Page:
Many people believe that certain numbers are drawn more frequntly than others, and that others are selected less often. These are often referred to as: Hot and Cold numbers. In order to help players identify these, many lotteries provide Frequency Tables.
However, when trying to interpret this information, players are faced with the several problems and questions. First, does this data indicate that these numbers perform better or worse over the long run? Or, is this simply a function of short term trends? Second, the format of certain games has changed over time. Balls are added and deleted. How can we normalize this information to account for the fact that certain balls have been present longer that others? Third, is this statistical data meaningful?
To help answer these questions, we have prepared this analysis which contains four panels. Window MM-1 in the lower left displays a tabular analysis of the most common white and Mega lottery balls. The total occurances of each ball is shown for: 3 Month, 6 Month, 1 Year, 2 Year, and All Time terms. The cells are color coded to illustrate numbers that are: Cold (Blue), Cool (Light Blue), Warm (Light Red), and Hot (Red). The non-shaded numbers are neutral.
Hotness and Coldness is assigned utilizing a weighted statistical analysis which involves first determining the expected number of occurances, and then calculating the actual observed deviations. This data is shown in Window MM-2. The graph displayed in Window MM-3 shows a normal probability distribution. This is an important concept of randomness because we know that there will be an expected amount of noise (or deviation) whenever such events are measured.
Lastly, Window MM-4 puts it all together by summarizing how often the lottery jackpots would be won if a player limits his playing numbers to certain subsets: Hot, Cold, Hot + Cold, Neutral, and Neutral + Hot. These tables only show the highest prizes that would be won, not the sum of all the prizes.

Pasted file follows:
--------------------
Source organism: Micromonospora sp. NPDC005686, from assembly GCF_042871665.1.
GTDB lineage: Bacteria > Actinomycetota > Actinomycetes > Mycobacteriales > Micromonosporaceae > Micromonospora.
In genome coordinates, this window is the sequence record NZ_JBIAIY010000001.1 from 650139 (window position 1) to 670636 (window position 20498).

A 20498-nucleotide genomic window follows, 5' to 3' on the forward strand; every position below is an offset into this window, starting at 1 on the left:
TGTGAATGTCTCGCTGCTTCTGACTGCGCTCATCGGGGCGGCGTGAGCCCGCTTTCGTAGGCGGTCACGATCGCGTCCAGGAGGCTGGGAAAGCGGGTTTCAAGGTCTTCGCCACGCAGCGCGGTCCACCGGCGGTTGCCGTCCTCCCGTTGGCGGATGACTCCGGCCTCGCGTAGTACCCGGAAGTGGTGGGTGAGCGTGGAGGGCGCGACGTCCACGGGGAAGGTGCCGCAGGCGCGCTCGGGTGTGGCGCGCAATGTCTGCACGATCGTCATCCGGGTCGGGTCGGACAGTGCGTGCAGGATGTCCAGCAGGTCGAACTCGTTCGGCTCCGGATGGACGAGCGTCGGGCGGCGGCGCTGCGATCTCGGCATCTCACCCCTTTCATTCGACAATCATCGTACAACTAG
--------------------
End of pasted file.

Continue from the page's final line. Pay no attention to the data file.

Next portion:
A Normal Probability Distribution is utilized to assign the Hotness and Coldness of each ball. Absolute numeric ranges are determined by adding and subtracting the standard deviation to the average or expected occurances (shown in above Window). Comparing a balls actual occurance to each of the ranges determines whether a ball is Cold, Cool, Neutral, Warm, or Hot.
Upon completion of Hotness and Coldness identification, balls are simply grouped into 3 categories: Hot, Neutral, and Cold. This is performed by examining the results displayed in Window MM-1. Any ball that is either Warm or Hot during at least two time periods is determined to be Hot. Any ball that is either Cool or Cold during at least two time periods is determined to be Cold. Balls that that have been both Cool or Cold, and, Warm or Hot, are classified as Neutral.
Originally, we believed that the concept of Hot and Cold balls was simply bunk, and could be explained simply as random noise. However, after conducting this study, we believe that such identification can be valuable information to the lottery player.
The most important facts we learned is that playing a mix of Neutral and Hot numbers could benefit those hoping to win the jackpots. Playing all Hot or all Cold numbers rarely generates a win. But, combining Hot with Neutral may lead to profitable returns.